The Meds

I have a feeling this is going to be a page where the list grows over time because schizophrenia spectrum disorders are managed and brought into “remission” largely through pharmaceutical interventions.  I thought it would be interesting to keep track of the medications that Grace is prescribed and their effect on her brain and disorder.  They are listed in order of use.

1. Sertraline (Zoloft): formerly 75 mg/discontinued  This drug was never a good idea because it’s an SSRI, and SSRIs tend to exacerbate cycling in the bipolar brain.  If a psychiatrist is looking for a definitive diagnosis, however, then, by all means, prescribe an SSRI for a suspected bipolar child and watch them.  If they are suddenly thrust into a mixed state or begin switching, then you’ve got your diagnosis.  You have a bipolar child.  This is exactly what happened to Grace.  She actually ended up in the hospital.

2. Gabapentin (Neurontin): formerly 900 mg, reduced to 300 mg, increased to 600 mg, increased again to 900 mg  This is an anticonvulsant drug that is used sometimes as a mood stabilizer, but it’s not effective.  Most psychiatrists will tell you that.  It is mildly effective for anxiety, but it doesn’t do anything for the bipolar brain.  It does, however, have few side effects, and it has a short half-life in the body and requires no blood draws for checking levels.  If you have Restless Leg Syndrome like Grace, then it’s mightily effective in treating that at 300-400 mg/day.  Just don’t use it for treating Bipolar Disorder.  It does, however, work wonders for neuropathic pain. ** Grace’s dose was increased to 600 mg to treat an increasing anxiety problem, possible seizure disorder, headaches, and Restless Leg Syndrome.  If this works, we will have effectively treated four issues with one drug.  That’s truly a wonderful thing when it happens. ** Grace’s dose was yet again increased back to 900 mg in order to prevent migraine headaches.  She is back at her starting dose!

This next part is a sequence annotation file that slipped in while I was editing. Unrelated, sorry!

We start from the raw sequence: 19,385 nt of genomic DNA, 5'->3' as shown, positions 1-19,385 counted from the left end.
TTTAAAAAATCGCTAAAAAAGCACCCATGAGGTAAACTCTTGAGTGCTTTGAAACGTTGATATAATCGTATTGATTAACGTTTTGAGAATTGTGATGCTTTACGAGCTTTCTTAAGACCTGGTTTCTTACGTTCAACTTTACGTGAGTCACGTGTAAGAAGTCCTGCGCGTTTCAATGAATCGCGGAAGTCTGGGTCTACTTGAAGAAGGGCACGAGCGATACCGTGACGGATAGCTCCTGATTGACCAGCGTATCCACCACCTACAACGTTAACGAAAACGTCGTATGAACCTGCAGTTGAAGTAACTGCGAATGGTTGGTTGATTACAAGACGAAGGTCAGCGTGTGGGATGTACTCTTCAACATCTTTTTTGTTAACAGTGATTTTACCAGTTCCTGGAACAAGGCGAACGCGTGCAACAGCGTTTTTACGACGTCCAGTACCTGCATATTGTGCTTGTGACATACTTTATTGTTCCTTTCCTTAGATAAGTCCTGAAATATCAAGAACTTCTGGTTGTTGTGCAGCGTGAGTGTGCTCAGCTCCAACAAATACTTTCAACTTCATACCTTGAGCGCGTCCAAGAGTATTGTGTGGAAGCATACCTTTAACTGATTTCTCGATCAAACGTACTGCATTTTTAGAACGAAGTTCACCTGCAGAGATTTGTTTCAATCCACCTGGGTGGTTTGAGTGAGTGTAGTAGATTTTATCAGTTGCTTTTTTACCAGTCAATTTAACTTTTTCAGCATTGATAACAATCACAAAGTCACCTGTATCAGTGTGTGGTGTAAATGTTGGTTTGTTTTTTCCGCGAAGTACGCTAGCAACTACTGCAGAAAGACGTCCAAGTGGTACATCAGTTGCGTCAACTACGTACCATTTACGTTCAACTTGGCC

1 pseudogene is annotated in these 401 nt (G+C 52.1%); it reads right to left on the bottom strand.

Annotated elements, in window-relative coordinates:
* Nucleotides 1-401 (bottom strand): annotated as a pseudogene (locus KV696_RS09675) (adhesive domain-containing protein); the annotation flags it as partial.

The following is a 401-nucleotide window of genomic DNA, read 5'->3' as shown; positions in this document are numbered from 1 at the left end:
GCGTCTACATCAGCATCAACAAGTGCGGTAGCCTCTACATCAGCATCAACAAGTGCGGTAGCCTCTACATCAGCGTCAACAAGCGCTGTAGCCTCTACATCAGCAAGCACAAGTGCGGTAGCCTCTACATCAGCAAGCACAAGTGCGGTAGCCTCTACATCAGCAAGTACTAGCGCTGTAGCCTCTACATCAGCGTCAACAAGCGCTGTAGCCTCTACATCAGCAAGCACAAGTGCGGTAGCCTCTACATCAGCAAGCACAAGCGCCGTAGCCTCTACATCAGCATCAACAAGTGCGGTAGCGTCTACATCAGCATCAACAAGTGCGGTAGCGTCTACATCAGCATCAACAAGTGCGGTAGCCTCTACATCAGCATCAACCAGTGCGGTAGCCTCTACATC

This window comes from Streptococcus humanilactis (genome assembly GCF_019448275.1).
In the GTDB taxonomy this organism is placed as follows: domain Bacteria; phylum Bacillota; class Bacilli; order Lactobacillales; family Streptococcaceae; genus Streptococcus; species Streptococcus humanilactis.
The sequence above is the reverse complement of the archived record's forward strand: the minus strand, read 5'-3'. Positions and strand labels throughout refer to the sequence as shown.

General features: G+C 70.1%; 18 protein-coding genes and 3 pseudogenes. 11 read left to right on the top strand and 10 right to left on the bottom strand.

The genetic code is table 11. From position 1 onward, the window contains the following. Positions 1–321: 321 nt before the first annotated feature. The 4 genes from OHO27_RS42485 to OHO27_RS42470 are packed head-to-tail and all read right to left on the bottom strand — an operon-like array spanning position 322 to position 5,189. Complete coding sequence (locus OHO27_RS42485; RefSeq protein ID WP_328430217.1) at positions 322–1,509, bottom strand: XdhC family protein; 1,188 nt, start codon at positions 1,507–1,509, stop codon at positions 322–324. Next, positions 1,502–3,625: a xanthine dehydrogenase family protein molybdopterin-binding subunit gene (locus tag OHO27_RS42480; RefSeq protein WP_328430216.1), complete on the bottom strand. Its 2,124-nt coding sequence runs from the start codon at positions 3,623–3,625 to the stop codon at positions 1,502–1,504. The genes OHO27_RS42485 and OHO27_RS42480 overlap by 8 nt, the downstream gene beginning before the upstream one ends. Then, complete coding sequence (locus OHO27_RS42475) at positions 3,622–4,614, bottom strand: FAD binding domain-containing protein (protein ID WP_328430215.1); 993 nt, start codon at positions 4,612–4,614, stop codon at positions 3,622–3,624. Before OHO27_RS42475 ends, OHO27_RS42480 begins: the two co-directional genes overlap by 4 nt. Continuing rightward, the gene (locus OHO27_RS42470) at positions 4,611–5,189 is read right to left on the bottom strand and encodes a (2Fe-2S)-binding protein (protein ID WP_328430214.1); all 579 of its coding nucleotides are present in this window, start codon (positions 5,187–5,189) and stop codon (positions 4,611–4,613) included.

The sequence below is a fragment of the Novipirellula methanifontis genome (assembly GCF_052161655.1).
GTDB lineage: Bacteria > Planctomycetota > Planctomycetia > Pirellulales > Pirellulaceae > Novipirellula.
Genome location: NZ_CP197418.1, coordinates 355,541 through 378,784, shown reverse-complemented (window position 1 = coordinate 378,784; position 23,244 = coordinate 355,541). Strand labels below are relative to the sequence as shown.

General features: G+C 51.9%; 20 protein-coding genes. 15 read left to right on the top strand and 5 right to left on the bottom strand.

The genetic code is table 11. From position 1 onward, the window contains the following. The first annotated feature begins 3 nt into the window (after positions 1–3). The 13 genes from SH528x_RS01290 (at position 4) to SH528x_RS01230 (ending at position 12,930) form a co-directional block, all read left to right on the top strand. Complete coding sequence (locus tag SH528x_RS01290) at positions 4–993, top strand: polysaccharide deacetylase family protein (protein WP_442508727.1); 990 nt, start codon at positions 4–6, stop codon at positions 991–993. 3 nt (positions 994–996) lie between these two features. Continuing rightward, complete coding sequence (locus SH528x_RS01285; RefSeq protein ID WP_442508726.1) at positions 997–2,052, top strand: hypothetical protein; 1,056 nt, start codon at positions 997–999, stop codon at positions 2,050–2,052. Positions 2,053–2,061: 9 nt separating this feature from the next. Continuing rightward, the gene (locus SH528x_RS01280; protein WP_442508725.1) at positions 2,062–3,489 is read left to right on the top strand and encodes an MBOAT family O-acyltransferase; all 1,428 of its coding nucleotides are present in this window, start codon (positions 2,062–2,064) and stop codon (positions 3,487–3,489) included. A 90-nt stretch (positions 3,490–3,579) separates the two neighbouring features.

3. Lamatrogine (Lamictal):  200 mg/discontinued.  This is an anticonvulsant drug that does not require blood draws to check for levels like some other drugs.  It does have some side effects that must be watched for (a rash and THE RASH), but those can be avoided with a very slow titration.  The thing that is good about this drug is that it is excellent at treating the depression in Bipolar Disorder without the use of an SSRI.  It’s fairly effective quickly, too, even though it can take up to three months to reach efficacy due to the slow titration rates.  In mid-November 2012, Grace’s treating psychiatrist in a partial hospitalization program bumped her dose from 100 mg to 150 mg overnight because her mood was still very unstable.  Essentially, she was stuck in a psychotic state and manic at the same time.  The increase made a difference.  Even she noticed.   As of October 2012, Grace’s primary side effects have been body aches.  I have a fondness for the website Crazy Meds.  They describe this particular side effect rather well: